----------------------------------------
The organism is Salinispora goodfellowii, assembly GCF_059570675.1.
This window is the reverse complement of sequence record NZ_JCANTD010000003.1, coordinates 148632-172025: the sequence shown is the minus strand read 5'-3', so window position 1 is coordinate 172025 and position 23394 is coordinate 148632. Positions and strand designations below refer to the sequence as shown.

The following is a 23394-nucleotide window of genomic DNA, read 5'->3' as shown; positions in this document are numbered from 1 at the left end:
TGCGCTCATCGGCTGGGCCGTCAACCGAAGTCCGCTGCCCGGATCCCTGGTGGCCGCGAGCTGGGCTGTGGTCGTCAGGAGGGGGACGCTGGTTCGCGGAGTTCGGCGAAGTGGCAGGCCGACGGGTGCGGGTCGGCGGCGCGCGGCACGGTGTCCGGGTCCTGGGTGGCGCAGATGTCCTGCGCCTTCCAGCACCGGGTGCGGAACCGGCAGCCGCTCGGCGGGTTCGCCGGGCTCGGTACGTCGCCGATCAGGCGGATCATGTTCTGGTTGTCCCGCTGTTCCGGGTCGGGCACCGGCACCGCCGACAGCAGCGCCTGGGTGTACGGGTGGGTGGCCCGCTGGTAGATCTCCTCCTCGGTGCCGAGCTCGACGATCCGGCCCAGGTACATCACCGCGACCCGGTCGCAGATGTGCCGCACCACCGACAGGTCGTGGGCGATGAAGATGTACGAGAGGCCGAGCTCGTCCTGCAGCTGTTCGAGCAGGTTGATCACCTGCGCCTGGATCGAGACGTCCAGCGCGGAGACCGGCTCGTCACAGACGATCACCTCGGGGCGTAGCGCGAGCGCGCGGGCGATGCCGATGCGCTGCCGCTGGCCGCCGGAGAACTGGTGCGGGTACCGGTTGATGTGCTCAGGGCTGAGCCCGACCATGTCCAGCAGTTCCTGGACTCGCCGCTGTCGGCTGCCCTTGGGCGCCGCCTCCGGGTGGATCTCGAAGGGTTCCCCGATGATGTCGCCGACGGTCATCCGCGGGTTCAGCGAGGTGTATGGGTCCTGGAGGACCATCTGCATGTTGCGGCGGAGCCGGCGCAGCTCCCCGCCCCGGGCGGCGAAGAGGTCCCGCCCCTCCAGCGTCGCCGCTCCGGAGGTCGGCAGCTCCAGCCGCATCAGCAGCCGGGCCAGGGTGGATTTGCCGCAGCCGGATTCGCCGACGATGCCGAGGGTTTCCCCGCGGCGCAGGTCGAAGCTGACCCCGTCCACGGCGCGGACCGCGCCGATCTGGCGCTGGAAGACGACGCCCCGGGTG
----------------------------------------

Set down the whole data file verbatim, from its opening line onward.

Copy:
The organism is Salinispora goodfellowii, assembly GCF_059570675.1.
This window is the reverse complement of sequence record NZ_JCANTD010000003.1, coordinates 148632-172025: the sequence shown is the minus strand read 5'-3', so window position 1 is coordinate 172025 and position 23394 is coordinate 148632. Positions and strand designations below refer to the sequence as shown.

The following is a 23394-nucleotide window of genomic DNA, read 5'->3' as shown; positions in this document are numbered from 1 at the left end:
TGCGCTCATCGGCTGGGCCGTCAACCGAAGTCCGCTGCCCGGATCCCTGGTGGCCGCGAGCTGGGCTGTGGTCGTCAGGAGGGGGACGCTGGTTCGCGGAGTTCGGCGAAGTGGCAGGCCGACGGGTGCGGGTCGGCGGCGCGCGGCACGGTGTCCGGGTCCTGGGTGGCGCAGATGTCCTGCGCCTTCCAGCACCGGGTGCGGAACCGGCAGCCGCTCGGCGGGTTCGCCGGGCTCGGTACGTCGCCGATCAGGCGGATCATGTTCTGGTTGTCCCGCTGTTCCGGGTCGGGCACCGGCACCGCCGACAGCAGCGCCTGGGTGTACGGGTGGGTGGCCCGCTGGTAGATCTCCTCCTCGGTGCCGAGCTCGACGATCCGGCCCAGGTACATCACCGCGACCCGGTCGCAGATGTGCCGCACCACCGACAGGTCGTGGGCGATGAAGATGTACGAGAGGCCGAGCTCGTCCTGCAGCTGTTCGAGCAGGTTGATCACCTGCGCCTGGATCGAGACGTCCAGCGCGGAGACCGGCTCGTCACAGACGATCACCTCGGGGCGTAGCGCGAGCGCGCGGGCGATGCCGATGCGCTGCCGCTGGCCGCCGGAGAACTGGTGCGGGTACCGGTTGATGTGCTCAGGGCTGAGCCCGACCATGTCCAGCAGTTCCTGGACTCGCCGCTGTCGGCTGCCCTTGGGCGCCGCCTCCGGGTGGATCTCGAAGGGTTCCCCGATGATGTCGCCGACGGTCATCCGCGGGTTCAGCGAGGTGTATGGGTCCTGGAGGACCATCTGCATGTTGCGGCGGAGCCGGCGCAGCTCCCCGCCCCGGGCGGCGAAGAGGTCCCGCCCCTCCAGCGTCGCCGCTCCGGAGGTCGGCAGCTCCAGCCGCATCAGCAGCCGGGCCAGGGTGGATTTGCCGCAGCCGGATTCGCCGACGATGCCGAGGGTTTCCCCGCGGCGCAGGTCGAAGCTGACCCCGTCCACGGCGCGGACCGCGCCGATCTGGCGCTGGAAGACGACGCCCCGGGTG